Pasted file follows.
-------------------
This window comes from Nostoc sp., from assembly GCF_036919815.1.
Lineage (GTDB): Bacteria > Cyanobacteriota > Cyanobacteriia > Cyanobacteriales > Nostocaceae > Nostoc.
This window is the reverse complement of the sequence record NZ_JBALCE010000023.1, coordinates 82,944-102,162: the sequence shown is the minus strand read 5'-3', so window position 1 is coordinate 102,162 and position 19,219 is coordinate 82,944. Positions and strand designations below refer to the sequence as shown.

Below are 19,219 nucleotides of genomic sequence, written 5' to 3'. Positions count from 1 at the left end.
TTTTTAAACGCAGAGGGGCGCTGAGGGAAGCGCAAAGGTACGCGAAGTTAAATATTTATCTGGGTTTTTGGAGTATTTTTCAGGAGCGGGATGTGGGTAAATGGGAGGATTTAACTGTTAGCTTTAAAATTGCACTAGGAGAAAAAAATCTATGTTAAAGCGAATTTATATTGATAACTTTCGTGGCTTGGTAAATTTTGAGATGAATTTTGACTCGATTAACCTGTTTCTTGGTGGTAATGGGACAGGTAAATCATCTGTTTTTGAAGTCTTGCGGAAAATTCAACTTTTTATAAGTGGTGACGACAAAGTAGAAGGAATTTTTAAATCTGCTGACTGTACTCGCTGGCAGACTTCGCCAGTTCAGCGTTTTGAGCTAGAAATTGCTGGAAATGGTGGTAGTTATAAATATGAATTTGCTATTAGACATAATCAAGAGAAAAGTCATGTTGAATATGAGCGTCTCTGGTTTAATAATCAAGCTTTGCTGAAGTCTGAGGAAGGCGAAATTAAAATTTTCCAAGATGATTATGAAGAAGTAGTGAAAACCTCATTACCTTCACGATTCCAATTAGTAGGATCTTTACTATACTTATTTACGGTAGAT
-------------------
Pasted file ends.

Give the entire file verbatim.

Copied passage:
This window comes from Nostoc sp., from assembly GCF_036919815.1.
Lineage (GTDB): Bacteria > Cyanobacteriota > Cyanobacteriia > Cyanobacteriales > Nostocaceae > Nostoc.
This window is the reverse complement of the sequence record NZ_JBALCE010000023.1, coordinates 82,944-102,162: the sequence shown is the minus strand read 5'-3', so window position 1 is coordinate 102,162 and position 19,219 is coordinate 82,944. Positions and strand designations below refer to the sequence as shown.

Below are 19,219 nucleotides of genomic sequence, written 5' to 3'. Positions count from 1 at the left end.
TTTTTAAACGCAGAGGGGCGCTGAGGGAAGCGCAAAGGTACGCGAAGTTAAATATTTATCTGGGTTTTTGGAGTATTTTTCAGGAGCGGGATGTGGGTAAATGGGAGGATTTAACTGTTAGCTTTAAAATTGCACTAGGAGAAAAAAATCTATGTTAAAGCGAATTTATATTGATAACTTTCGTGGCTTGGTAAATTTTGAGATGAATTTTGACTCGATTAACCTGTTTCTTGGTGGTAATGGGACAGGTAAATCATCTGTTTTTGAAGTCTTGCGGAAAATTCAACTTTTTATAAGTGGTGACGACAAAGTAGAAGGAATTTTTAAATCTGCTGACTGTACTCGCTGGCAGACTTCGCCAGTTCAGCGTTTTGAGCTAGAAATTGCTGGAAATGGTGGTAGTTATAAATATGAATTTGCTATTAGACATAATCAAGAGAAAAGTCATGTTGAATATGAGCGTCTCTGGTTTAATAATCAAGCTTTGCTGAAGTCTGAGGAAGGCGAAATTAAAATTTTCCAAGATGATTATGAAGAAGTAGTGAAAACCTCATTACCTTCACGATTCCAATTAGTAGGATCTTTACTATACTTATTTACGGTAGAT